DETAILED DESCRIPTION

The disclosed embodiments include a fuser assembly for a xerographic apparatus. The fuser assembly includes a fuser belt; a first roll supporting the fuser belt, the first roll including a first heating element and a second heating element extending axially along the first roll and along a width of the fuser belt, the first heating element being longer than the second heating element; and a second roll supporting the fuser belt, the second roll including a third heating element and a fourth heating element extending axially along the second roll and along the width of the fuser belt, the third heating element being longer than the fourth heating element.

The disclosed embodiments further include a fuser assembly for a xerographic apparatus, which includes a fuser belt including an outer surface; a fuser roll supporting the fuser belt, the fuser roll including a first heating element and a second heating element extending axially along the fuser roll and along a width of the fuser belt, the first heating element being longer than the second heating element; a first idler roll supporting the fuser belt, the first idler roll including a third heating element and a fourth heating element extending axially along the first idler roll and along the width of the fuser belt, the third heating element being longer than the fourth heating element; a pressure roll; a nip between the fuser roll and the pressure roll; a first temperature sensor for sensing a first temperature on the outer surface of the fuser belt at a first location; a second temperature sensor for sensing a second temperature on the outer surface of the fuser belt at a second location axially spaced from the first location; at least one power supply for supplying power to the first, second, third and fourth heating elements; and a controller connected to the power supply and to the first and second temperature sensors. The controller receives signals from the first and second temperature sensors indicating a temperature difference between the first and second temperatures and, based on the temperature difference and on a width of a medium that is fed to the nip, controls the power supply to turn the first, second, third and fourth heating elements ON and OFF to control a temperature profile across the width of the fuser belt.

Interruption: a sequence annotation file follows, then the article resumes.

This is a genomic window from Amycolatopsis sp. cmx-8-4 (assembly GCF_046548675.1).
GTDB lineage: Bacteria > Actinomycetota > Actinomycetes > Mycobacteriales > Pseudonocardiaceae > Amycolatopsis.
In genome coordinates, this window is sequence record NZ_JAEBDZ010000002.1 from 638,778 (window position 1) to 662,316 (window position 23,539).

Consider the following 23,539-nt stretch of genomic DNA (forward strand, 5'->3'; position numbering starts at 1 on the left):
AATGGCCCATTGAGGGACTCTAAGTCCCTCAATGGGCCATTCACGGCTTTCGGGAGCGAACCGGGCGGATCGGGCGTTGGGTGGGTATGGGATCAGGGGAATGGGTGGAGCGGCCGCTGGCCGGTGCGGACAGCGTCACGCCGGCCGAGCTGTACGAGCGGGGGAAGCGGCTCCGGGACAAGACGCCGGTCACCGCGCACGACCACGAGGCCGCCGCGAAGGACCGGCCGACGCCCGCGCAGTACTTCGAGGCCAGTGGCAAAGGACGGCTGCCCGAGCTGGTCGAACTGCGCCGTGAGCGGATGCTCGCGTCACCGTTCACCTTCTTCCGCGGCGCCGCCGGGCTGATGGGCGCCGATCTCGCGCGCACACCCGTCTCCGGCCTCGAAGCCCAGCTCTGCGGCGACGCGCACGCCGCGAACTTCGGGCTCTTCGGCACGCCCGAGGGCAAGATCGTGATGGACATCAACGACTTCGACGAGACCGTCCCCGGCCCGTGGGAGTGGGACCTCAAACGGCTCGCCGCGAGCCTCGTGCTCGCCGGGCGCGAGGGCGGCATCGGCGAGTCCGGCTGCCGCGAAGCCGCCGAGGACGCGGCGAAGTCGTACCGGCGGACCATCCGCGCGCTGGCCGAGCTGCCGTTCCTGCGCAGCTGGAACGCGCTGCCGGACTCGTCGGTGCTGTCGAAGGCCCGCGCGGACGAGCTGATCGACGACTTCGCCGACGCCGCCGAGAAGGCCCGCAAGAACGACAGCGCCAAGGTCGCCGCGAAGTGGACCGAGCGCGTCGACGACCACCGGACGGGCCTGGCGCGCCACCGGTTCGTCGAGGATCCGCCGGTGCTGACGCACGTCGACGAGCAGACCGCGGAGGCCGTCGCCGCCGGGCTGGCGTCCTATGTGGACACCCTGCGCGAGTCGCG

The disclosed embodiments further include a method of fusing toner onto a medium using a fuser assembly. The fuser assembly includes a fuser belt supported on at least a first roll and a second roll, the fuser belt including an outer surface, a first side edge and a second side edge, the first roll including a first heating element and a second heating element extending axially along the first roll and along a width of the fuser belt defined by the first side edge and second side edge, the first and second heating elements having different lengths from each other, and the second roll including a third heating element and a fourth heating element extending axially along the second roll and along the width of the fuser belt, the third and fourth heating elements having different lengths from each other. The method includes sensing a first temperature on the outer surface of the fuser belt at a first location; sensing a second temperature on the outer surface of the fuser belt at a second location axially spaced from the first location; and turning the first, second, third and fourth heating elements ON and OFF to control a temperature profile across the width of the fuser belt based on the temperature difference between the first and second temperatures and on a width of the medium.